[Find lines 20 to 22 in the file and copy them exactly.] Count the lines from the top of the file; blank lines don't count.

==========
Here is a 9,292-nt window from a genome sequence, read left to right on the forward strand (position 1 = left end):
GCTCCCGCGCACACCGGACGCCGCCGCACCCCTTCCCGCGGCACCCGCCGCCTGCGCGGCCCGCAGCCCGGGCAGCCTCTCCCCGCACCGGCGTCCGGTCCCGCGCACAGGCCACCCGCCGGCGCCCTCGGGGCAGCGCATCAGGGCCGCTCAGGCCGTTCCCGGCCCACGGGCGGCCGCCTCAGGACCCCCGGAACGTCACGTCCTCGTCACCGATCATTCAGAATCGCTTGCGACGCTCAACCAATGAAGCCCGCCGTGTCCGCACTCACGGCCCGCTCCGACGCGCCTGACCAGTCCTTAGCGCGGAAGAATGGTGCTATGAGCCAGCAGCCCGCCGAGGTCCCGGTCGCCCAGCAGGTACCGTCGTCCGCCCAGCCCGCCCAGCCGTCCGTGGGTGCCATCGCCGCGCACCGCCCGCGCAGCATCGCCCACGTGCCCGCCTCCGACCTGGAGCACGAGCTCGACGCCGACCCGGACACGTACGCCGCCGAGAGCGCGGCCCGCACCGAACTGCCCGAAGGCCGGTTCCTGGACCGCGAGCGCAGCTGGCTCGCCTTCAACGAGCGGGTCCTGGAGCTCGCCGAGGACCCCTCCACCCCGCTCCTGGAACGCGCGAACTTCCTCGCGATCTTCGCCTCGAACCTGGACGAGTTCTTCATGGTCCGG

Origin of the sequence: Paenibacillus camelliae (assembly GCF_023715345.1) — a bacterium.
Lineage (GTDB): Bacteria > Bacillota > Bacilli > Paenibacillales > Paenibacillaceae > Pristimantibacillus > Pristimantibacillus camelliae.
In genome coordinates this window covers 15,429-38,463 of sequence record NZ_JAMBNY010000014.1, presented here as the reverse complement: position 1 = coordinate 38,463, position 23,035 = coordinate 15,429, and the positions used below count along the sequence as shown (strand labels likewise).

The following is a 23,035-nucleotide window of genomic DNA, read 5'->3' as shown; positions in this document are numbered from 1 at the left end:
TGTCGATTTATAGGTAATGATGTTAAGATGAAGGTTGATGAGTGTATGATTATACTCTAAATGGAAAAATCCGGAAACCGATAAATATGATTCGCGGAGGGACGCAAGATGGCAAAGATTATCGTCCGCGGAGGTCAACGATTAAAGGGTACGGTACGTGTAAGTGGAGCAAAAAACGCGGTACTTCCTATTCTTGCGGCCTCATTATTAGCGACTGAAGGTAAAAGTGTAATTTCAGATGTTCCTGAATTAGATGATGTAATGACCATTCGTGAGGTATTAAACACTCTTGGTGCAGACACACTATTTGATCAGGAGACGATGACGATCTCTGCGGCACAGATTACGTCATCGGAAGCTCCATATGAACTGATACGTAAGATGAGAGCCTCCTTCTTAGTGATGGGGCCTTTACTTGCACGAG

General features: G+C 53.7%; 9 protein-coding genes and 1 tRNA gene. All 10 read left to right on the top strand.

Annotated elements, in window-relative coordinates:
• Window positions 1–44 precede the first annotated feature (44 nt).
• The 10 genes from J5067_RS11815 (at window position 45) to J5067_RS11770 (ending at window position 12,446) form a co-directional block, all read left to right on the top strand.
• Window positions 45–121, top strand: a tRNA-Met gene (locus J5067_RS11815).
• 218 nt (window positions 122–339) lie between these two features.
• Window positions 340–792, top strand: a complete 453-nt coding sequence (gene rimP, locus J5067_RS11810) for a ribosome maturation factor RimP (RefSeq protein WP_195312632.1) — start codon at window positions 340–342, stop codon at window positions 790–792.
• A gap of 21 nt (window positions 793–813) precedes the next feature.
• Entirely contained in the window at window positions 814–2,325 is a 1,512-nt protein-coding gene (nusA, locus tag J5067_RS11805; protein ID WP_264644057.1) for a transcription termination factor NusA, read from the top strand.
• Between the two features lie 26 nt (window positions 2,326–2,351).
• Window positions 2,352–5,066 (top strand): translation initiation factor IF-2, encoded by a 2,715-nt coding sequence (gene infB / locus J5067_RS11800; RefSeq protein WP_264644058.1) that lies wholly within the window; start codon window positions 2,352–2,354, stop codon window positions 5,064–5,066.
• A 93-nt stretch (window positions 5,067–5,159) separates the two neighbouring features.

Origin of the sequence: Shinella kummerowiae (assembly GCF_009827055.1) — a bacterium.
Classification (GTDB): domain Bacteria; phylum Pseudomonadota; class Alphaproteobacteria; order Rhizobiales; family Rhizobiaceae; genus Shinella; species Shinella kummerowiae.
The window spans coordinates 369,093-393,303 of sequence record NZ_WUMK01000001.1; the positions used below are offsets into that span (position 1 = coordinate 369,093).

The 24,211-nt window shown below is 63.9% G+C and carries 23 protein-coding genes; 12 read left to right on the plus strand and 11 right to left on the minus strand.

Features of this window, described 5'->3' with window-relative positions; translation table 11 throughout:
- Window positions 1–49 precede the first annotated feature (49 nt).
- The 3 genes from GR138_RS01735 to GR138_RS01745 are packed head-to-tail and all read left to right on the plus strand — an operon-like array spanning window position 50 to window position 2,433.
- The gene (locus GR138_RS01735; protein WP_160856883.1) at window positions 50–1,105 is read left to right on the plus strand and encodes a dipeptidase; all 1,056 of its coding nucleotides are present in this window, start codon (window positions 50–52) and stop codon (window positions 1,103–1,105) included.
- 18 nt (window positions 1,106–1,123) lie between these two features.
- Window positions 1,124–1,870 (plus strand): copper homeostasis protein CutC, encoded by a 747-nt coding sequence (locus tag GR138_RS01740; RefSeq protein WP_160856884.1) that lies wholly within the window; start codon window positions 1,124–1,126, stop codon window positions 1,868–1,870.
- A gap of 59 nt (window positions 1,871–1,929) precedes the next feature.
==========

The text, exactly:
Origin of the sequence: Shinella kummerowiae (assembly GCF_009827055.1) — a bacterium.
Classification (GTDB): domain Bacteria; phylum Pseudomonadota; class Alphaproteobacteria; order Rhizobiales; family Rhizobiaceae; genus Shinella; species Shinella kummerowiae.
The window spans coordinates 369,093-393,303 of sequence record NZ_WUMK01000001.1; the positions used below are offsets into that span (position 1 = coordinate 369,093).